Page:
San Bernardino County fails to ensure school spending gets to its neediest students, state says

The headquarters for the San Bernardino City Unified School District.
(San Bernardino City Unified)

San Bernardino County school officials failed to provide proper oversight of millions of dollars meant for the neediest students, including English learners, students from low-income families and foster students, according to a finding by the California Department of Education that advocates hope will lead to an infusion of much-needed help for these children.

The finding came in response to a complaint filed last year by the ACLU of Southern California and Public Advocates Inc. on behalf of two community groups.

The advocates — Inland Congregations United for Change and Congregations Organized for Prophetic Engagement — said they hoped the decision would pressure county school officials across the state to improve their oversight of the billions of dollars that the state allocates every year to school districts for the neediest students.


Parents and organizers are also hopeful the findings will lead to increased spending on enrichment programs, counselors, tutoring and social-emotional learning for students who need it most.

“COVID-19 has highlighted the disparities that have shown themselves to be ever present in our school system,” said Jewel Patterson, a youth organizer with Congregations Organized for Prophetic Engagement.

Victor Leung, an ACLU of Southern California attorney, said “unfortunately, many counties don’t do their jobs effectively of holding districts accountable and in many cases just rubber-stamp the reports.” The American Civil Liberties Union hopes the finding “will put all counties on notice that they really need to do their duty and make sure it’s transparent and goes to the high-needs students it needs to go to,” he said.

State officials found merit with two of three allegations in the complaint. First, county officials failed to ensure that districts were identifying and justifying how funds allocated for high-needs students were spent. The complaint alleged that the failure resulted in a shortfall of more than $150 million in services for the county’s neediest students. County education officials dispute this finding.

The state also said the county should not have allowed districts to use money intended for high-needs students to pay for law enforcement and other security services without showing how such a use benefits them.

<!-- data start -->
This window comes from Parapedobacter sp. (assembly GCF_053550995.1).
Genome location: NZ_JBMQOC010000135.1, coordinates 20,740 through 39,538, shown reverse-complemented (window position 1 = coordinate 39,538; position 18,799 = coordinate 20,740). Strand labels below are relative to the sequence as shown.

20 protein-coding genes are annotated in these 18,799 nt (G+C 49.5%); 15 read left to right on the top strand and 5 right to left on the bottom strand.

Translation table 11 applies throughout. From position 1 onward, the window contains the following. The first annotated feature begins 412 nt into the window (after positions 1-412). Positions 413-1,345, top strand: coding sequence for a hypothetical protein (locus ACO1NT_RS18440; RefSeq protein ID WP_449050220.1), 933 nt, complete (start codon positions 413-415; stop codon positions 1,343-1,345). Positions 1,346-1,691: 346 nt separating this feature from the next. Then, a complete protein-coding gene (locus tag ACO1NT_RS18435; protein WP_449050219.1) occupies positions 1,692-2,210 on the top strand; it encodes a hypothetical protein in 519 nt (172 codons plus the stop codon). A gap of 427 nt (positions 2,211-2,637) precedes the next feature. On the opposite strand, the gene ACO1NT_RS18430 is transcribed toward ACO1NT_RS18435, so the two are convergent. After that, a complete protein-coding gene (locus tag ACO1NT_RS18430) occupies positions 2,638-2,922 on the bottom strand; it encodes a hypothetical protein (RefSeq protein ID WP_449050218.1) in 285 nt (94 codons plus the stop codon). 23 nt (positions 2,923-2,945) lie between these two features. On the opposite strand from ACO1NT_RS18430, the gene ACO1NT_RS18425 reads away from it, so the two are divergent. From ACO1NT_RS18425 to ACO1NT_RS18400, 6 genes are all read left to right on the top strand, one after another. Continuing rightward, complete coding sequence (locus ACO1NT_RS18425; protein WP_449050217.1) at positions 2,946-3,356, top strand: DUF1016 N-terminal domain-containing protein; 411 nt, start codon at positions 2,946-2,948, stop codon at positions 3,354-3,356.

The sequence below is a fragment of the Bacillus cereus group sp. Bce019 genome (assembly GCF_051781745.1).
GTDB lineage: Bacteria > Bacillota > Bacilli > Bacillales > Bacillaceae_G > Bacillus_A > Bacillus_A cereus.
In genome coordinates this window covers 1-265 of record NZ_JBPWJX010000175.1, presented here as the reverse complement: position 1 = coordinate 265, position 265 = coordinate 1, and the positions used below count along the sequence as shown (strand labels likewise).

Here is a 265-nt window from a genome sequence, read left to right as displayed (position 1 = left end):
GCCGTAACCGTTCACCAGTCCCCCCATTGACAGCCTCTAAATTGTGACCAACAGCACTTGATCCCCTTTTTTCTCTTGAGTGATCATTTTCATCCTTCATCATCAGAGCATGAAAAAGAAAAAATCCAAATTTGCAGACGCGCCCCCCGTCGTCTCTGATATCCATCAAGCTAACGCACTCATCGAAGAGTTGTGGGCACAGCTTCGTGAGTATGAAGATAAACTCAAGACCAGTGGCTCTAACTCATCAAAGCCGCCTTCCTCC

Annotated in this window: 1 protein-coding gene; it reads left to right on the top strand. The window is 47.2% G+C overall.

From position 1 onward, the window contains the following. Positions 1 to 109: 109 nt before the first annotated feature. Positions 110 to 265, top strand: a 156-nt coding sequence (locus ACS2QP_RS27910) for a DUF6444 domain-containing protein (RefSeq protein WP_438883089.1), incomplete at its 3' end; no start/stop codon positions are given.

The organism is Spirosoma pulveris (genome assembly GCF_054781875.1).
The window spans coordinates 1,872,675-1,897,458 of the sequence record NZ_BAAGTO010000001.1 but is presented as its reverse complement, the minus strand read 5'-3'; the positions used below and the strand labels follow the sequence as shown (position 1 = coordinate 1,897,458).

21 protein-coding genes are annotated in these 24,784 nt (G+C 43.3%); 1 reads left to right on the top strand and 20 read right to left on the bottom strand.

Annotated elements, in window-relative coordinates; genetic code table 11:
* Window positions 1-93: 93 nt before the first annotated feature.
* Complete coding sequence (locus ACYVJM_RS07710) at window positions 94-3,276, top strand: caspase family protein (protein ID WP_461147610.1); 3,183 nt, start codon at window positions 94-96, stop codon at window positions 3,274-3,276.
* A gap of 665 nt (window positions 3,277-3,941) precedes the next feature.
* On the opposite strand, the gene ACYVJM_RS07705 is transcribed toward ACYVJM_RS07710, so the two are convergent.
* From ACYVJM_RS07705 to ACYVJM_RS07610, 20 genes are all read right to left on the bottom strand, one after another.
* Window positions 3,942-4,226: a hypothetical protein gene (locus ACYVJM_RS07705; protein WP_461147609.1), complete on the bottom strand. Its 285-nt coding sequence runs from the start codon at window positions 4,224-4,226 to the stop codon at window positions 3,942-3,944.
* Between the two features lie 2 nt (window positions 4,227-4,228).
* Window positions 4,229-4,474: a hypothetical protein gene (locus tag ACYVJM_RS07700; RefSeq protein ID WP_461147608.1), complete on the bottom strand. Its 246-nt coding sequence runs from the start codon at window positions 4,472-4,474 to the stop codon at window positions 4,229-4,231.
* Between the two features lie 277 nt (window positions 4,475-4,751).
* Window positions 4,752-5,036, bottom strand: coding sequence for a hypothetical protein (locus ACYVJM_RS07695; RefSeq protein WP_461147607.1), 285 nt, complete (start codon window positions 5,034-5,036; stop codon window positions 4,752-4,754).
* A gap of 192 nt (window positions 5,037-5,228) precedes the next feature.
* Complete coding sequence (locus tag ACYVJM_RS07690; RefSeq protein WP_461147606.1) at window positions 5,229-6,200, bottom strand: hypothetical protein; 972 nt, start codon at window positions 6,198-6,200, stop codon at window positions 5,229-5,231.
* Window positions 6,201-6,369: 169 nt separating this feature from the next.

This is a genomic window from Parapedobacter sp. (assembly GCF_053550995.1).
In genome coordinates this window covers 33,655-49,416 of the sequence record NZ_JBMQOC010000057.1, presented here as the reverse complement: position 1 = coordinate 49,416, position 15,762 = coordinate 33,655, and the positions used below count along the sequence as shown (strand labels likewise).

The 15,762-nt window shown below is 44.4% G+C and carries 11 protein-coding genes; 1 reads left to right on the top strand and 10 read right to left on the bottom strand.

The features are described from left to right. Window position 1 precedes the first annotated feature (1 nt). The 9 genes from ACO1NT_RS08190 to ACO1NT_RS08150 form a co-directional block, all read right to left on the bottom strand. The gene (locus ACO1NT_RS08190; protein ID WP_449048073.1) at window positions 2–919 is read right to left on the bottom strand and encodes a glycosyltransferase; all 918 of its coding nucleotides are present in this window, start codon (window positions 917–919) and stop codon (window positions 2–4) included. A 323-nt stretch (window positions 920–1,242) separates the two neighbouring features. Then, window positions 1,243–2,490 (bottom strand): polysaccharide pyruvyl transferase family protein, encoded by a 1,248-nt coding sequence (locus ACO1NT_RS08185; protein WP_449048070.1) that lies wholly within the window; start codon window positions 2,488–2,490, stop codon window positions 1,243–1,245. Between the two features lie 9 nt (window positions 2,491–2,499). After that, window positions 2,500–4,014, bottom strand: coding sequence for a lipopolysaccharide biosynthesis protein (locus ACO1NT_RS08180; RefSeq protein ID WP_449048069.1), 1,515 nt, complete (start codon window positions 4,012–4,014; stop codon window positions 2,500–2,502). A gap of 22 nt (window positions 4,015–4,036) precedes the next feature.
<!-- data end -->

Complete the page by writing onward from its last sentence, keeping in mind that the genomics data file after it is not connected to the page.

Jenny Owen, a spokeswoman for the San Bernardino County Superintendent of Schools, said the decision “validates there was no misuse or misappropriation of the funds” by their office or the school districts involved.

She added that the decision does not require the education office “to take any additional actions other than comply with its oversight responsibilities ... moving forward.”

The state formula for funding schools was meant to help fix educational inequities by allotting extra money to school districts based on the number of high-needs students in the district — including low-income children, foster youth and English learners.

Districts must use the increased funding to improve services for these students and show how the money was used to do this.

Oversight of the spending plans falls on county school officials. But advocates say there have been numerous loopholes that have allowed school districts to use the money for general spending rather than for high-needs students.

In 2019, a state audit found that the state’s approach to the formula did not ensure that the extra money was getting to the intended beneficiaries.


In 2017, the Los Angeles Unified School District settled a lawsuit over how the school system was spending money intended for its neediest students by agreeing to allocate $151 million to 50 schools.

Sergio Luna, director of organizing with Inland Congregations Unified for Change, said parents in San Bernardino County have often asked their districts for things such as music, wellness and parent engagement programs, along with teacher training, only to be told there aren’t sufficient funds.

“What came to light recently was that districts were not being 100% transparent with parents,” he said.

Patterson, the youth organizer, said the decision “gives the community a moment of ‘we hear you’ and a moment where we are able to take those funds that were already earmarked for high-needs students and use them for things that will actually benefit high-needs students.”

The county office of education, meanwhile, plans to appeal the decision, Owen said.